Many of the same challenges that marked 2022 remain concerns as roofing and exteriors companies—labor, supply chain and inflation, not to mention a potential economic slowdown. But industry leaders say a new crop of challenges are coming this year that might take companies by surprise if they don’t take proper steps.
Here’s a look at five ways industry leaders say contractors should change their business practices in 2023 along with the specific strategies needed to do so:
1. Strengthen systems and processes
Work has slowed a bit from the breakneck pace of the past several years, so now is a great time to complete an audit of systems and processes to ensure they’re up to the demands of yourbcustomers and workers.
For Josh Steinberger, president of NextGen Restoration, that means looking at what’s working and finding ways to make it work even better. “It is easier to chop down a tree with a freshly sharpened ax than it is with a dull, blurry edged one,” said Steinberger, whose firm was named one of ConstructioNext’s Roofing & Exteriors Power Players.
Steinberger said he’s “laser focused on what we want,” and he’s going into the marketplace to search for third-party solutions. “Then, as other companies contract in this uncertain economy, we will be full speed ahead.”
Systems and processes also are the focus at Rackley Roofing, another 2022 Roofing & Exteriors Power Player.
“Our company works off of EOS (entrepreneurial operating system), so we focused (in) 2022 on documenting all of our core processes,” said Michelle Boykin, Rackley’s chief operating officer. “We will spend 2023 ensuring we are following and updating those processes as needed so we are working efficiently and effectively.”
2. Focus on collections
With an economic slowdown contracting the market and backlogs shrinking, there’s been an uptick in lien claims resulting from customers not paying for their jobs, according to Trent Cotney, partner and construction team leader of Adams and Reese LLP, who tracks those stats. “That is the canary in the coal mine,” he said.
As such, Cotney said it’s wise to shore up the collections process—and even devote sales staff to ensuring that customers are paying promptly. For example, companies can use the same customer-relationship-management-generated drip campaigns to coax payments as they do to generate business.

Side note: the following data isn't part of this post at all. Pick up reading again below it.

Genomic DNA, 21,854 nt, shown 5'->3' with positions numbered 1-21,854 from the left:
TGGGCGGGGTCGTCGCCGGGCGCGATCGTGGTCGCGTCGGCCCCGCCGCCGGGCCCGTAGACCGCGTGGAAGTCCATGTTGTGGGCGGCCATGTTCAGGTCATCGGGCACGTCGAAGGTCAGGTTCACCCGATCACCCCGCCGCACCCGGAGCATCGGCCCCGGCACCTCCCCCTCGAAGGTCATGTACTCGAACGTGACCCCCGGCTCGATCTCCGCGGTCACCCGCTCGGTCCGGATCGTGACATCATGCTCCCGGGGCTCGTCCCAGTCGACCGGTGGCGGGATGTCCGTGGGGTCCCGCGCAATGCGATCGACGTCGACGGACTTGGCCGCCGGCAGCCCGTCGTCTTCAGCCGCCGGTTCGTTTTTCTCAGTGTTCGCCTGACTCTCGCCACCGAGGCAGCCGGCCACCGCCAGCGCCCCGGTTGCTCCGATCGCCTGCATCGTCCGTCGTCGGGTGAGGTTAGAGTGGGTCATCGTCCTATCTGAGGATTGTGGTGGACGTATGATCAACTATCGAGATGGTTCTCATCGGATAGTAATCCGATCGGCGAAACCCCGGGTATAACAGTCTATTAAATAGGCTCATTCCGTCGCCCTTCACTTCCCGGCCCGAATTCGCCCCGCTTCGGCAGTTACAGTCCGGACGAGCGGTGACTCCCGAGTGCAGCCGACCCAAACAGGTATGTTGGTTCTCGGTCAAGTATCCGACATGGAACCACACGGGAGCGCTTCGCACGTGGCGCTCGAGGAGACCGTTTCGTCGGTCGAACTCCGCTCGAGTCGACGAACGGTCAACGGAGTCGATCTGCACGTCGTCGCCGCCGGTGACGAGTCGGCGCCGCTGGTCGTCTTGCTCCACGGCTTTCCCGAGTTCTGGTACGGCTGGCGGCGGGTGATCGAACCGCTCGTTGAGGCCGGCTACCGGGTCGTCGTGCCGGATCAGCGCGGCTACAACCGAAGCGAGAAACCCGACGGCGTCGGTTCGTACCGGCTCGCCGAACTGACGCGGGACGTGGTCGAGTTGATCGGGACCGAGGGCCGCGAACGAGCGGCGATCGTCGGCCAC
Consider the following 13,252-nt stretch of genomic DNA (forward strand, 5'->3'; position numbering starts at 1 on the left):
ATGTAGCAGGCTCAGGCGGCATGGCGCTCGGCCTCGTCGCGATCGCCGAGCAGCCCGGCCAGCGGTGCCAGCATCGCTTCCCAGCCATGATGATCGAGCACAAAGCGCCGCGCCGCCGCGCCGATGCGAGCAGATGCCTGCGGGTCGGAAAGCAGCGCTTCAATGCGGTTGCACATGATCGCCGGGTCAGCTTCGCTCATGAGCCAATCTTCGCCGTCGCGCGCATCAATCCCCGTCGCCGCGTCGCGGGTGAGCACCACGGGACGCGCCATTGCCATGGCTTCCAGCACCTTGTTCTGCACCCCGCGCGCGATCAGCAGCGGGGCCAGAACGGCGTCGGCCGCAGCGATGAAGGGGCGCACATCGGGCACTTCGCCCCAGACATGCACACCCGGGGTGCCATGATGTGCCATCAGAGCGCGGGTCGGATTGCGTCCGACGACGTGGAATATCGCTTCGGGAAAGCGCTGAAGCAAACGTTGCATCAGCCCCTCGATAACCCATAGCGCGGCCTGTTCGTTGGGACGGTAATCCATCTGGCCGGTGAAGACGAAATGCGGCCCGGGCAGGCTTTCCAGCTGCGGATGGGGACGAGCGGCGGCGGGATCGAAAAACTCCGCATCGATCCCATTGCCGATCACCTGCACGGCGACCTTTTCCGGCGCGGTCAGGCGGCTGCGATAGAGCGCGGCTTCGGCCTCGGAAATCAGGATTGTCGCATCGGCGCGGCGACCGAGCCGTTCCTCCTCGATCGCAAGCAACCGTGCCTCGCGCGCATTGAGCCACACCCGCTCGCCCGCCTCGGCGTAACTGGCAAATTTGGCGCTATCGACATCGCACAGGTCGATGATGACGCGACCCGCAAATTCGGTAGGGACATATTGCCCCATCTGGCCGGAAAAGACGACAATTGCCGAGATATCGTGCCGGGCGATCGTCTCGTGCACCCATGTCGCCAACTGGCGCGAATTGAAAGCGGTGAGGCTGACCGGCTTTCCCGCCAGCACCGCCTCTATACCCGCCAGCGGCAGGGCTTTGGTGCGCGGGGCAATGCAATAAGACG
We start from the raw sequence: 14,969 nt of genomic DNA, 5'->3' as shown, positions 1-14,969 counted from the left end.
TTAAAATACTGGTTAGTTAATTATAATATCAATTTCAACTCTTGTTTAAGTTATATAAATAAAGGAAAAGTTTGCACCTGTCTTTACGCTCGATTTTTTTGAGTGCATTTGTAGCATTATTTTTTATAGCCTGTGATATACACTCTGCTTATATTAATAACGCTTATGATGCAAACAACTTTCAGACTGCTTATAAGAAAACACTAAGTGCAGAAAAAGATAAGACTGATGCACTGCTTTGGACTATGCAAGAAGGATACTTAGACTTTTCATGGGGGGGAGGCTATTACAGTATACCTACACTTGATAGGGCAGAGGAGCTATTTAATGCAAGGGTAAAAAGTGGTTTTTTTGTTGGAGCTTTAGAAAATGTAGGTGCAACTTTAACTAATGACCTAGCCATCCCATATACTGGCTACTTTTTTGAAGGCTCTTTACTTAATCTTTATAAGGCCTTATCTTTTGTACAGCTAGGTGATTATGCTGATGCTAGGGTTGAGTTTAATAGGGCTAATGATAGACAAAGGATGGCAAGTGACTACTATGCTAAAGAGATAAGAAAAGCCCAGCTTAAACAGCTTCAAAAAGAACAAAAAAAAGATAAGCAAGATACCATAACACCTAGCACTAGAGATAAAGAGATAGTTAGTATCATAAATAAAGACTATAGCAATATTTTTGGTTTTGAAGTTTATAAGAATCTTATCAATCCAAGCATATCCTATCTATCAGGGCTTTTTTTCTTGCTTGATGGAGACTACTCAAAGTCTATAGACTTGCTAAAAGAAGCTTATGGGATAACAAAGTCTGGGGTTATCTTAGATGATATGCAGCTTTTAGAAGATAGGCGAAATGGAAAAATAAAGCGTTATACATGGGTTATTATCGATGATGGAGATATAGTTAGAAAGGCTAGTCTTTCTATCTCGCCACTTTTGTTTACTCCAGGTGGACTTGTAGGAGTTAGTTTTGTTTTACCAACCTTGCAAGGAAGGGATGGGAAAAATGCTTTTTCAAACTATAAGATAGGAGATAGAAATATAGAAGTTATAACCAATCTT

Along with using CRMs to communicate with customers about payments, Cotney said companies should use those systems to track what type of communication works best.
“You can use sales communications for collections,” he said. “Develop a standard operating procedure that uses different forms of communication, such as email drip campaigns. Just do whatever you can to get those dollars in the door.”
3. Invest in staff while creatively finding new workers
The labor crunch remains a key concern in the new year, and savvy firms are hitting it from both sides.
“Shortage in labor is still a struggle, and we are investing heavily in crew development to maintain our business in a healthy path moving forward,” said Tupac de la Cruz, operations manager for Roofing Solutions, a 2022 Roofing & Exteriors Power Player. “For 2023, we are investing in talent and workforce development. That is our No. 1 focus.”
De la Cruz said his company will be holding leadership training for foremen and up. For general crew development, there will be hands-on, manufacturers's and safety training.
On the other side of the labor crunch coin, Rackley Roofing is taking a new tack in recruiting workers.
“With what feels like a shortage of workers in Tennessee (and the country), we have decided to hire a full-time recruiter to ensure we always have a bench of people to hire,” Boykin said. “This will allow us to continue to hire toward our core values without having to feel the ‘panic’ of hiring anyone who walks in the door.”
4. Diversify your portfolio of work
With twin economic concerns about inflation and a slowdown, now is the time for roofing and exteriors firms to take a hard look at the services they offer and make sure that there’s enough variety to withstand the headwinds.
A sure bet is branching into maintenance and service or expanding that aspect of the business, Cotney said. “Two guys in a truck will make you more money than a 10-person crew sometimes,” he said.
At the same time, service and repair will remain in demand. “It’s high-margin work that will always exist regardless of a downturn,” Cotney said.
5. Vet potential customers
As the economy cools, it’s imperative that construction companies take steps to protect themselves from the fallout. That means making sure customers cwill pay when the job is done.
Cotney said too many firms are only focused on sales without doing basic background research on who they’re selling to. “It’s the customers you don’t take that make you successful,” he said.
As a basic precaution, he suggested checking property and county records to determine whether homeowners have any liens against their homes or if they’ve been sued. He added it’s easy to do such research.
“You can learn anything and everything about anyone now. All you have to do is a Google search,” he said. “Fact is, there are certain types of customers that are higher risk than others. So, understand your risk on the front end, and don’t be hoodwinked by salespeople who are just focused on getting business in the door.”
Along with proper vetting, Cotney recommended that companies require a deposit from customers before starting work. “If they’re not willing to pay a deposit, what makes you think they’ll pay when you’re done?” he asked.